Conclusion of long-running TV show ‘Supernatural’ marks end of an era for B.C. film industry

Click to play video: 'End of an era in Hollywood North'
End of an era in Hollywood North
WATCH: The Metro Vancouver-filmed show "Supernatural" will come to an end after a 15th and final season. Julia Foy reports on the impact it could have on the local film industry – Mar 23, 2019

After 14 years of steady employment, some B.C. film industry workers are now facing what most crew members have to face on a yearly basis: finding a new job.

That’s after the producers of the long-running TV series Supernatural announced Friday that its upcoming 15th season, set to premier this fall, will be its last.

The show — which centres around two brothers as they hunt demons, monsters, ghosts and various otherworldly creatures — has based its production in B.C. since it first premiered in 2005, with filming taking place across Metro Vancouver and parts of the Okanagan and Vancouver Island.

That’s created a huge boon to the provincial economy that could be tough to match when filming finally wraps up this year.

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Prem Gill, CEO of Creative BC, said the show has been an “anchor” for the industry that has brought more projects to the province.

“It’s a Warner Bros. show that has brought in more shows since from Warner Bros., from Supergirl to Arrow to Riverdale,” she said. “It’s quite something that one show really helped lift the industry here and continues to.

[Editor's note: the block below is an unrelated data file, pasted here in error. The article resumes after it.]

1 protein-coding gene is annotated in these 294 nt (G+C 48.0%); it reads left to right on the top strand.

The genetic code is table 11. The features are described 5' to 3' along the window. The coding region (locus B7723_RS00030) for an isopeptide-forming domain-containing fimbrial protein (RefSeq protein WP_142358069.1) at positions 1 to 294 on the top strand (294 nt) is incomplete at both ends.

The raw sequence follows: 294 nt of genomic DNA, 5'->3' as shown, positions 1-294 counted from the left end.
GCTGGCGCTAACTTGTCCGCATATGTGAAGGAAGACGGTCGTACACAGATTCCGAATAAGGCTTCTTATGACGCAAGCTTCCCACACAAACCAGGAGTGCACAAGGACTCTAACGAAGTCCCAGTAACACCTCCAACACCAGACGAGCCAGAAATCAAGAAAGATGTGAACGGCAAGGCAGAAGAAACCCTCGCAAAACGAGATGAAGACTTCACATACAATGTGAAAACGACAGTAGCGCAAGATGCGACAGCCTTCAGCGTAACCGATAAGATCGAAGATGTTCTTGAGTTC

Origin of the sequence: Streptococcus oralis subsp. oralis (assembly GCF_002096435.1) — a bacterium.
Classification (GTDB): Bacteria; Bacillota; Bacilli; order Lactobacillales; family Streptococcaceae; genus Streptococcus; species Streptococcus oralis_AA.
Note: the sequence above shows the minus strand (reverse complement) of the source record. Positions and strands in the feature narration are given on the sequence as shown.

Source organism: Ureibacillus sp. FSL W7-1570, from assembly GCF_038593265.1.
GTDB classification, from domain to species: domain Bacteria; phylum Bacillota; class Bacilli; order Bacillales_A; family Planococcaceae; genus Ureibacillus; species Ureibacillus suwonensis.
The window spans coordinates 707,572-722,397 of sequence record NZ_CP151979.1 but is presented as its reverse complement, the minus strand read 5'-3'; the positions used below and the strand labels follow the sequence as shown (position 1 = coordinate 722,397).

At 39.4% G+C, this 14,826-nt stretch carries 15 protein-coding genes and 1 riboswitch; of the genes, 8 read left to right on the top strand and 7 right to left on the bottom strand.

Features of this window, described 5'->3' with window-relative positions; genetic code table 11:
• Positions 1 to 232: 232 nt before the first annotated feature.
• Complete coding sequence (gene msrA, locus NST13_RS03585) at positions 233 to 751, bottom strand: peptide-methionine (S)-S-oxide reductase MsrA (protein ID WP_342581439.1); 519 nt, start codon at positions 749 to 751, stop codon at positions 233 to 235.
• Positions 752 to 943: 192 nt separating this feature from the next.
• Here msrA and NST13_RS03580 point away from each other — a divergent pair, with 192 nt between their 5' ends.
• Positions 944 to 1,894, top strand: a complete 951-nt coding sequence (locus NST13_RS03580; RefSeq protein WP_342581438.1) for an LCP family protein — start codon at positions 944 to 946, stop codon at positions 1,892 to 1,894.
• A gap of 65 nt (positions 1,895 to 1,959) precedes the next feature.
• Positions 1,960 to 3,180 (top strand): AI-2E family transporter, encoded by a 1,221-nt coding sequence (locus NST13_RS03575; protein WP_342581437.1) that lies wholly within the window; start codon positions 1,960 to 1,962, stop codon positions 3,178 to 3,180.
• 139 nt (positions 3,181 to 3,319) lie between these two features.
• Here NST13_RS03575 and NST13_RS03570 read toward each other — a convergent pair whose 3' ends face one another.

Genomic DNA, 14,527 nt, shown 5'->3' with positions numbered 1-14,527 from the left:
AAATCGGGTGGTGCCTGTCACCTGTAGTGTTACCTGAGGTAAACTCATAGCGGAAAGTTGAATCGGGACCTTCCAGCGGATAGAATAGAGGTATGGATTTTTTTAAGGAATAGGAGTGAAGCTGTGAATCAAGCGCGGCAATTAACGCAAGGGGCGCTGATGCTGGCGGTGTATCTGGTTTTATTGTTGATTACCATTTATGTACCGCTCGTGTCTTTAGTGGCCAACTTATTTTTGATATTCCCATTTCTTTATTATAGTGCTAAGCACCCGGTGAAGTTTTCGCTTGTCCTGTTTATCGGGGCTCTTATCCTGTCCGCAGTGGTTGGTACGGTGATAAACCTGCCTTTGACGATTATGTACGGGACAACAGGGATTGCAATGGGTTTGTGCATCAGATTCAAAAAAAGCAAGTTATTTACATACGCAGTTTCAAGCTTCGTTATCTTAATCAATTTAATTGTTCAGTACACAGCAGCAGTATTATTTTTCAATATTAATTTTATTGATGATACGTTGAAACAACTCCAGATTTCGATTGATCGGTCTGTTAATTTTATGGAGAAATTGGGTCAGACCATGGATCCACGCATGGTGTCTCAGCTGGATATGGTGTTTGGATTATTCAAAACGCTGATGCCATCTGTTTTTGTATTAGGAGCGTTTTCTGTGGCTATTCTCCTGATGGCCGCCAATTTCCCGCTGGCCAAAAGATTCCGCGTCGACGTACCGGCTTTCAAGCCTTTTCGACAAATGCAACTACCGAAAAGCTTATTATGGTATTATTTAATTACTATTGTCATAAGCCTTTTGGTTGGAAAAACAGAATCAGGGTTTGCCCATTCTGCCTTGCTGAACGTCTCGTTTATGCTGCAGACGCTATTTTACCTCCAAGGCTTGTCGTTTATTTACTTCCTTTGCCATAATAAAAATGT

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“We’re fortunate that we’ve had their presence here for such longevity, which is not usual for television productions.”

The latest data available from the Motion Picture Association of Canada shows production of the series’ first 10 seasons contributed more than $509 million into the B.C. economy, while supporting over 9,600 full time equivalent jobs.

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Season 10 alone saw production engage more than 1,000 vendors across the province, while generating over $8 for every dollar spent.

Gill said the show has played a large role in boosting B.C. into the top four production centres in North America.

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“Thousands of British Columbians have worked on this show, and those people have gone on to other productions or have come and gone between this show and others, so we’re really proud,” Gill said.

Overall, B.C. film and television production contributed $3.4 billion during the 2017-18 fiscal year, according to the latest data provided by Creative BC.


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